The decimal value in signed-magnitude is 6, and the NOT-ed value is -121. The same two values in ones’ complement give 6 and -6. And 6 and -7 in two’s complement. The same two binary values give four different variations on what they mean. Let’s try it again, this time with
09:39 You don’t typically do bitwise math on these types of numbers, so if the details of how these are stored doesn’t interest you, I’ll see you at the next lesson. Floating-point numbers are based on the IEEE standard 754.
09:54 These are a lossy representation of non-integer numbers. They’re lossy because they aren’t precise. As you saw in the second lesson, you can store sixteen digits of pi, but that’s it. Good enough for most cases, but it’s still not technically pi.
10:11 A floating-point number is composed of three parts: a sign bit, an exponent, and a mantissa. This is similar to scientific notation. The name floating point comes from the fact that the number of digits to the right of the decimal isn’t fixed. The decimal point floats around.
10:32 The standard defines several variations. The two most common precisions are single float, which is stored as thirty-two bits or four bytes, with a sign bit, eight bits for the exponent, and twenty-three bits for the mantissa.
11:14 The number is treated as an unsigned value. To get small fractional numbers, you need a negative power. That’s done by biasing the exponent. That means the raw number actually represents 127 more than the actual number. Subtract the bias, and you get the right value.
11:32 The mantissa is twenty-three bits. This part represents a fraction where each bit is a negative power of two. For all exponent values except zero, the fractional portion assumes a twenty-fourth bit to the left that has a value of one.
11:50 That gives you twenty-four bits of precision packed into twenty-three bits of space. And it means you have to add one to the raw mantissa to get the number it actually represents. Let’s look at an example to clear up this messiness.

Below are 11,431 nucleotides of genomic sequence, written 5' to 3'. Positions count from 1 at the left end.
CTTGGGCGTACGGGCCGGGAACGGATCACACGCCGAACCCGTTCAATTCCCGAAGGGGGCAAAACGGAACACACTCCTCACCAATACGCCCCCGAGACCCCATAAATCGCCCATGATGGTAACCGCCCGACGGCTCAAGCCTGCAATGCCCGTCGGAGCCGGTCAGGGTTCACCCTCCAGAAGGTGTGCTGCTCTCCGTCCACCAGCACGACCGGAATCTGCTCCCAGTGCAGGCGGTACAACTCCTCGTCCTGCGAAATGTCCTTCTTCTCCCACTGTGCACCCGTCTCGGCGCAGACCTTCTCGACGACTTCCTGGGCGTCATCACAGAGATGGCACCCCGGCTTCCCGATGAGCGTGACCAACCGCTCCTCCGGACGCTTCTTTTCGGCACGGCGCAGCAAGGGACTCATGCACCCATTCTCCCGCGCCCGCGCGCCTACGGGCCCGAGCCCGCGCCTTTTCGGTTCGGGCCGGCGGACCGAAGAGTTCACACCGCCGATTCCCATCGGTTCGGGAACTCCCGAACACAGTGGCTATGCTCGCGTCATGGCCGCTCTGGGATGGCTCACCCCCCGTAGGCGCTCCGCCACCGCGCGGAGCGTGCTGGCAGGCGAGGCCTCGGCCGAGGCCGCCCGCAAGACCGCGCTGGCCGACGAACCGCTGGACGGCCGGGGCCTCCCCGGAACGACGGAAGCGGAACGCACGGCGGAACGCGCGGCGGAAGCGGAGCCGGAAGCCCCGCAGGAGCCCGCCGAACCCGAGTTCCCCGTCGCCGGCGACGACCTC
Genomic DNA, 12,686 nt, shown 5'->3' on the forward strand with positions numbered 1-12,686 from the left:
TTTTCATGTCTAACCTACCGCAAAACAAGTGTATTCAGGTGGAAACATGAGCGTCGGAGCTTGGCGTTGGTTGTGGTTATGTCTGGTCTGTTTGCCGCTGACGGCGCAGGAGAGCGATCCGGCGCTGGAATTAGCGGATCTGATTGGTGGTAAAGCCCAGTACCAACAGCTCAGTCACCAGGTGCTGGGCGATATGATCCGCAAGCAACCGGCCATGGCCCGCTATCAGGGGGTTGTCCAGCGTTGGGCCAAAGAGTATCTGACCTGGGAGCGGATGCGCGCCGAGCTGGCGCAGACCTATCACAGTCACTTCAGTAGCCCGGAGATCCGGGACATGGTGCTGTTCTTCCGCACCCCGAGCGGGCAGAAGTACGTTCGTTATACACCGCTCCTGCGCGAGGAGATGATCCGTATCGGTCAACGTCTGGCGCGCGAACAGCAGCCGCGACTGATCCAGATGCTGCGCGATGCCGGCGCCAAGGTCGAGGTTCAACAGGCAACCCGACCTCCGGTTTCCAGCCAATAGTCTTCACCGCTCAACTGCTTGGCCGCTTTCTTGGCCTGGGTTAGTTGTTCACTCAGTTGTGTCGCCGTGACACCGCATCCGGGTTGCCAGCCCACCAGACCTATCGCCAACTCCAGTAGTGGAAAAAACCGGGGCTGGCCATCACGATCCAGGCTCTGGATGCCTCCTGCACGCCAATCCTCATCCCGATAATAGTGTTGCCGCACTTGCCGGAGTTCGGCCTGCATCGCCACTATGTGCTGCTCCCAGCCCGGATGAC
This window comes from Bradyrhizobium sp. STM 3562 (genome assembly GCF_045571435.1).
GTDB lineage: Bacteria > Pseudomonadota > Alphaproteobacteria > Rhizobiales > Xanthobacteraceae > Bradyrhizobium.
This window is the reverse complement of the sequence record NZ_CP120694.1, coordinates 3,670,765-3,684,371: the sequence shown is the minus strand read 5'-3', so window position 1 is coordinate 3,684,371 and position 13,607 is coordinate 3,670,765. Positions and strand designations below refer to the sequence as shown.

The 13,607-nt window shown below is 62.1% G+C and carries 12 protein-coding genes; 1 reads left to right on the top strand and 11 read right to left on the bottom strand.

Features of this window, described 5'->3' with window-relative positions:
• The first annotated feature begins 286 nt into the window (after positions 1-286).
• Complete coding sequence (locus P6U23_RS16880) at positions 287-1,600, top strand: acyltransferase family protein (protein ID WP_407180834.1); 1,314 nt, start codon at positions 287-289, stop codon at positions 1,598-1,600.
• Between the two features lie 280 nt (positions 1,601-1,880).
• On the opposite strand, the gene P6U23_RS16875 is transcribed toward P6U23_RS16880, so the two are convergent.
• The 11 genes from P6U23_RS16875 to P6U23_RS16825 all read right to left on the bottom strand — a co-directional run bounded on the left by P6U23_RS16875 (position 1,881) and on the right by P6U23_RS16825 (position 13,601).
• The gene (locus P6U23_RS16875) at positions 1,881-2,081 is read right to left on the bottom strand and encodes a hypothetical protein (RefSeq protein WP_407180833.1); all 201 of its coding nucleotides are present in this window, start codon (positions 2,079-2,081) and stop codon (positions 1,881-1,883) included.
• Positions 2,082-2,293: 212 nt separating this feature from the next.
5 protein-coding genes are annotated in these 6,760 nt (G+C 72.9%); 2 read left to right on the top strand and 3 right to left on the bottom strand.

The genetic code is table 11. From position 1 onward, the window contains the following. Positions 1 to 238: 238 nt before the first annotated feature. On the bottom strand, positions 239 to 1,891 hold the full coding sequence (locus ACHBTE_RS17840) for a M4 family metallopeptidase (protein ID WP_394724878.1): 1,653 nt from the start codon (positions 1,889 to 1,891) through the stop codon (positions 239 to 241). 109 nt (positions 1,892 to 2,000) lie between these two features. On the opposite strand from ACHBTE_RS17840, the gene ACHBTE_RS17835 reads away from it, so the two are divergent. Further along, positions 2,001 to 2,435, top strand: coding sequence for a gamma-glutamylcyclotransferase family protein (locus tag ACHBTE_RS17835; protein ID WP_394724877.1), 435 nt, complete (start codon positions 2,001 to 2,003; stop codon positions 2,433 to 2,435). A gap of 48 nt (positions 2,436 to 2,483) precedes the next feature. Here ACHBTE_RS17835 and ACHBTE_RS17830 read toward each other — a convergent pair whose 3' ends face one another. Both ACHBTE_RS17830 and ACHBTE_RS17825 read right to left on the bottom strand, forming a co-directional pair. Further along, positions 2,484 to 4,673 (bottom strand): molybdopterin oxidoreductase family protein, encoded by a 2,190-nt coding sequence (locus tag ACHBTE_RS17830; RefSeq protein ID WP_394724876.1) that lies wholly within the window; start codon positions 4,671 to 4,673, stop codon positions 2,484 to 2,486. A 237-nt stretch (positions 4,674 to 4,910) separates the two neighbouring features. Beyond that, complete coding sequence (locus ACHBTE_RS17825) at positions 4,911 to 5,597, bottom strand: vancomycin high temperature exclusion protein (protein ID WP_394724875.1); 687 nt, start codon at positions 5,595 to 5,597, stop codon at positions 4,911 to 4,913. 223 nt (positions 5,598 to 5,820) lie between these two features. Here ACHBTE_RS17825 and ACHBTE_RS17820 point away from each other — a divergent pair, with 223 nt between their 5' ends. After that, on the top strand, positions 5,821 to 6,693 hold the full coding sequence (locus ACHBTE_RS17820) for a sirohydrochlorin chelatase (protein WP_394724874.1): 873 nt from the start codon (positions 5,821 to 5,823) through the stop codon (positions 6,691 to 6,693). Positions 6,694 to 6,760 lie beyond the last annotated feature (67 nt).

12:06 All that stuff on the previous slide breaks down into this formula. The value the binary digits represent is minus one to the power of the sign bit times two to the power of the biased exponent times the mantissa plus one.
12:55 and look at that! Pi. If you remember the pi from lesson two, this one has less precision. The pi in lesson two was a double float. This one being a single means there are fewer significant digits to the right of the decimal point.
13:11 Floating-point numbers are only approximations. Some of them cannot be precisely described. You can see this easily in practice with the handy REPL. I might have to dig out my calculator again, but I’m pretty sure that’s not right.
13:47 As long as you don’t overflow either of those two parts, you’re good. Although fixed point doesn’t have the approximation problem that floating point does, it also doesn’t have a dedicated part of the CPU that specializes in doing math with them.
Want even more precision for your numbers? Python has the
fractions module that represents the numerator and denominator of a fraction separately. It supports doing operations on these objects, finding the lowest common denominator of the result.